Not 10 minutes after they passed we saw enough another rig moving our way. A nice couple from Farmington, New Mexico rolled up in a Blue FJ. We spent a few minutes talking about the Murphy Hodgeback climb we all agreed we were glad we were going down the ledge rather than up. It was getting late and they were hoping to make it to the next campground before it was completely dark.

Day Three Sunday

Feeling refreshed after a better nights sleep we were excited to hit the trail again. Our goal for the day was to like Fort Bottom trail and drive Taylor Canyon before stopping for night at Labyrinth. After breakfast we starting loading things up, when we went to start the jeep it would not turnover over. With no one near by we knew we only had a few options. Knowing we would be fairly remote we brought a long a small portable power pack to help charge devices, and give us the chance to jump our rig in case we were in a bind. We also knew if we could find a slight hill we would be able to bump start it. Thankfully the jump starter pack worked perfectly and we were able to get the Jeep running. Once running we decided there must be an issue with the batter so we decided to run for a while, park on a hill and see if we could start back up. We knew we drive out that day if we needed but that would have changed our plans pretty significantly so we were happy to find that once we drove for a little while we had enough juice to start back up.

To be safe we left the Jeep running during our brief stops to take pictures and explore. Once we made it to Fort Bottom Trail we felt confident we could still stop and do the hike.


  
The 1.5 mile hike seemed a lot more like 2.5 miles, but it was totally worth it. The trail gets fairly narrow in a few spots with steep cliffs on each side. On multiple occasions you walk right along the ridge line, be careful if taking small children or someone who is not sure on their feet. Once we made it to where the Plateau where the Ruin is we were surprised to find that the trail just ended before making it up on top. We walked around looking for a way up and determined that where the trail seemed to have ended was the way up. I’m still not sure if the path had washed away some with the winter weather or if it really was that tough year round. We had to scale up about 10 feet where the ledge pushes your upper body back a little making you feel a bit nervous. I was glad I was there with Mike and not my two small kids. Once up we walked to the ruin and were in awe at how well the structure had held up. I was hoping there would be a plaque or something with a little more information the ruin. The vantage point was beautiful and was probably great for keeping an eye out over the valley and river below.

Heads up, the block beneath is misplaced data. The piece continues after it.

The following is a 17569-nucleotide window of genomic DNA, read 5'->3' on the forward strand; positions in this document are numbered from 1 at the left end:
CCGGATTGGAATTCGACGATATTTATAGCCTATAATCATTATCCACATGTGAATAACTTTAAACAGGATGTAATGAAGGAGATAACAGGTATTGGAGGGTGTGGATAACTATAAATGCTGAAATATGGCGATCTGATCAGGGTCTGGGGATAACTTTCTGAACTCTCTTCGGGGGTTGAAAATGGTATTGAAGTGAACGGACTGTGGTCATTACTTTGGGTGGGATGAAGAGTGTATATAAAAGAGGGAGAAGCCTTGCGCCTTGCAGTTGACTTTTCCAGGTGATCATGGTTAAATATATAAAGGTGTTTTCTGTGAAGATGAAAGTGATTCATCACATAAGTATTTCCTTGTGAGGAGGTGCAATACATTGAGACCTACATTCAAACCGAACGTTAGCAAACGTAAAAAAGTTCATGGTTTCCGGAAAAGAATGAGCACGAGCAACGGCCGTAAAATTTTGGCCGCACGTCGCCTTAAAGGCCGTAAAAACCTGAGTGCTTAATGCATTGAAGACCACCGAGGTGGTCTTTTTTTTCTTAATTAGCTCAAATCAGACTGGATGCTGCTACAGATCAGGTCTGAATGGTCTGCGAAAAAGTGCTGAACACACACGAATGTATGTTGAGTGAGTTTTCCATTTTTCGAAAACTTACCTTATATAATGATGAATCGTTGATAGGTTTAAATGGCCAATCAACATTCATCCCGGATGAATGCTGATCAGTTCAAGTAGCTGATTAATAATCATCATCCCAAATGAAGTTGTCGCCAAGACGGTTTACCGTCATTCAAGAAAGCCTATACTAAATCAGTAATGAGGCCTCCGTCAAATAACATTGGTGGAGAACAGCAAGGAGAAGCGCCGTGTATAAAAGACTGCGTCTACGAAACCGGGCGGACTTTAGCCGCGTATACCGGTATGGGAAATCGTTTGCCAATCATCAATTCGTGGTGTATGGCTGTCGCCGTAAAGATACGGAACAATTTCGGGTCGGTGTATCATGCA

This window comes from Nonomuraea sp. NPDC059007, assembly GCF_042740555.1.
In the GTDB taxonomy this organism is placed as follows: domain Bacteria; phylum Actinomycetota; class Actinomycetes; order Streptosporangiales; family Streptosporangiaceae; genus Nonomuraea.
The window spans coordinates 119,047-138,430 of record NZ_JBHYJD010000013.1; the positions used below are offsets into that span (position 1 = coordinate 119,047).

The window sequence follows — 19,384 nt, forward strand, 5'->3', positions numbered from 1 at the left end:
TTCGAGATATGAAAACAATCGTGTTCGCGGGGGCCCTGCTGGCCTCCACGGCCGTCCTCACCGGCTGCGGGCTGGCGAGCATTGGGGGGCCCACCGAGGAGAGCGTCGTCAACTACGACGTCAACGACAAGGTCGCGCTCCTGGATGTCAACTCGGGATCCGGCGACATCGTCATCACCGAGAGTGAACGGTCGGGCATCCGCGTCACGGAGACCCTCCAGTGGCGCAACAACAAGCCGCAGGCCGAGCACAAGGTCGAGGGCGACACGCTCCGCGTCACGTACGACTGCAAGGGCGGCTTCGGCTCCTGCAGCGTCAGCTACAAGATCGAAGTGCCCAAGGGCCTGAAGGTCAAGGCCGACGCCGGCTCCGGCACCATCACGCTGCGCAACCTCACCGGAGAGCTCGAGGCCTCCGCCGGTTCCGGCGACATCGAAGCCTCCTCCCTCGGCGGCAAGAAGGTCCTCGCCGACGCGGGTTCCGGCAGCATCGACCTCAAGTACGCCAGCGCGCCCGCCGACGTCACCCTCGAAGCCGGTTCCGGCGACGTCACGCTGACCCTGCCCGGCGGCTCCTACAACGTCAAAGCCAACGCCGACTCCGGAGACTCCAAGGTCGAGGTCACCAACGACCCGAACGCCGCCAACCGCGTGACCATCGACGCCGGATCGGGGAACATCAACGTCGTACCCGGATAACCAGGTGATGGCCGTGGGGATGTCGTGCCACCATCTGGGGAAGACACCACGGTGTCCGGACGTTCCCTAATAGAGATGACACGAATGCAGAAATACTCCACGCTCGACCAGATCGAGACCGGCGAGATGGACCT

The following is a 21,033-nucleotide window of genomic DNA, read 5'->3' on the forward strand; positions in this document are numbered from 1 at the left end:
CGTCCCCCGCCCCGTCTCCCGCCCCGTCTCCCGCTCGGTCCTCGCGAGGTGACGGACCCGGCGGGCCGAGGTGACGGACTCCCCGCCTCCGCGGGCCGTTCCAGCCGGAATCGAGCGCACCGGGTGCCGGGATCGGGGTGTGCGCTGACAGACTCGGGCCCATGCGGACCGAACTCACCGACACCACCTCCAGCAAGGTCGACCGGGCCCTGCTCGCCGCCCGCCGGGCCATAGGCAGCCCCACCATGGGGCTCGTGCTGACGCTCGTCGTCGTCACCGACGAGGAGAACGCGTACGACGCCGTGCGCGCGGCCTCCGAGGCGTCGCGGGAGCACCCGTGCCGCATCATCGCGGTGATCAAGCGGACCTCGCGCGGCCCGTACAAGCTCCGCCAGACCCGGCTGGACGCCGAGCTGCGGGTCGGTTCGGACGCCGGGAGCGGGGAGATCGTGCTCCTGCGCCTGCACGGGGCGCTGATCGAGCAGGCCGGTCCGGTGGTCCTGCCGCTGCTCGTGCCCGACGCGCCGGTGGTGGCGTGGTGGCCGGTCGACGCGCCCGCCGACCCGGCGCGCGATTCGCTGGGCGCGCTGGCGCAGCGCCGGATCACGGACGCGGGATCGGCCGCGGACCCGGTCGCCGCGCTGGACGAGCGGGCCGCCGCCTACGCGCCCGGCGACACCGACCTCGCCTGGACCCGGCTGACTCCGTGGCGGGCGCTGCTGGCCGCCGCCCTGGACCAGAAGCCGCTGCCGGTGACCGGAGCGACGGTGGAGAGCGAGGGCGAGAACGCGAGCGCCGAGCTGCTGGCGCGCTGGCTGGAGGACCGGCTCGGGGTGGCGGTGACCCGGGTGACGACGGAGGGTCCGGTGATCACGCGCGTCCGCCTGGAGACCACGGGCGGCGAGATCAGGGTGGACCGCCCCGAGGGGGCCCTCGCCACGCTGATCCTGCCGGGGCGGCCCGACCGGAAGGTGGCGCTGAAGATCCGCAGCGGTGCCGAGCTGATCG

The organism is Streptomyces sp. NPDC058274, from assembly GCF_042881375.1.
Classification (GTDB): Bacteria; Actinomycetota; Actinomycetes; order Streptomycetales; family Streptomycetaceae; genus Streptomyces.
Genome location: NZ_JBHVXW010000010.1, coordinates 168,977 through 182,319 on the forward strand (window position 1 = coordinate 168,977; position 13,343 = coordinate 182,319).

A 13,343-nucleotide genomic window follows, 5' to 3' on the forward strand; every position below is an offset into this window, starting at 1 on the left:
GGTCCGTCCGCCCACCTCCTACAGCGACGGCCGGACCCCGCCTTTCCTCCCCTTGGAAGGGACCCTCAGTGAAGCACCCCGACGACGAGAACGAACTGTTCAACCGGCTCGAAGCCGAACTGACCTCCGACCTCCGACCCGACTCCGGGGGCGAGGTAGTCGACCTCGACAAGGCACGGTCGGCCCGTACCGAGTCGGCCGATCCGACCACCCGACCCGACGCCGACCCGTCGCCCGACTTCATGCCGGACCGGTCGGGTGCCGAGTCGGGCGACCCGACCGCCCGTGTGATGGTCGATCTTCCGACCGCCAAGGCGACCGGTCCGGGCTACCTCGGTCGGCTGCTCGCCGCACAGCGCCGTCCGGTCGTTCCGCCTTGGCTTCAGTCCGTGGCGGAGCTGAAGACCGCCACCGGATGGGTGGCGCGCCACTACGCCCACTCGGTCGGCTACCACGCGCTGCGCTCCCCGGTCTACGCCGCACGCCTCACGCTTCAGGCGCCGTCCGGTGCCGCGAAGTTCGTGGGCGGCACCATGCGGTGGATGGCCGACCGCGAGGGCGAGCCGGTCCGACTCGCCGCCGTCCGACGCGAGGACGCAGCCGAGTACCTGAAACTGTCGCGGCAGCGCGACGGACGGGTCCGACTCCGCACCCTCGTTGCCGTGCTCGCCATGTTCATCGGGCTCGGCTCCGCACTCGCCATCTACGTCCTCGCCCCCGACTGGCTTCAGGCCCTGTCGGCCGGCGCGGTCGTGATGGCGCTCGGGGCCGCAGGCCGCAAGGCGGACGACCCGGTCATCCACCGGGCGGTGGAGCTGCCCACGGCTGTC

Once back to the Jeep we started to make our way down towards the Potato Bottom area. I really loved the Potato bottom campgrounds, close to the river with Trees and other vegetation.


When we were up above we noticed a rig below and decided we would stop by and say hello. We ran across a great couple who’s tracks we had been following all week. They were in a decked out Jeep Rubicon build by AEV. After drooling over their rig for a few minutes we set back out on the trail looking forward to the canyon climb out of Potato bottom. This was by far one of my favorite parts of the trail, steep narrow switchbacks with amazing views over the valley.


Again I was so glad we did not meet someone coming down. The hike took a little longer than we thought so we decided setup camp before heading up Taylor Canyon just to make sure we were able to setup in the light.

Taylor Canyon is a 6 mile trail leading to the Taylor Canyon Campground and the Moses and Zeus trail-head. The entire trail is incredible, similar to Lathrop you drive in and out of a wash, with a few tight spots surrounded by rock. I did not know there was a campground at the top, had I know would have certainly chosen it to stay at. The Canyon opens up into a nice valley, with an epic view and complete solitude. The 12 mile round trip is well worth it and if you have enough fuel I highly recommend you take the time to check it out.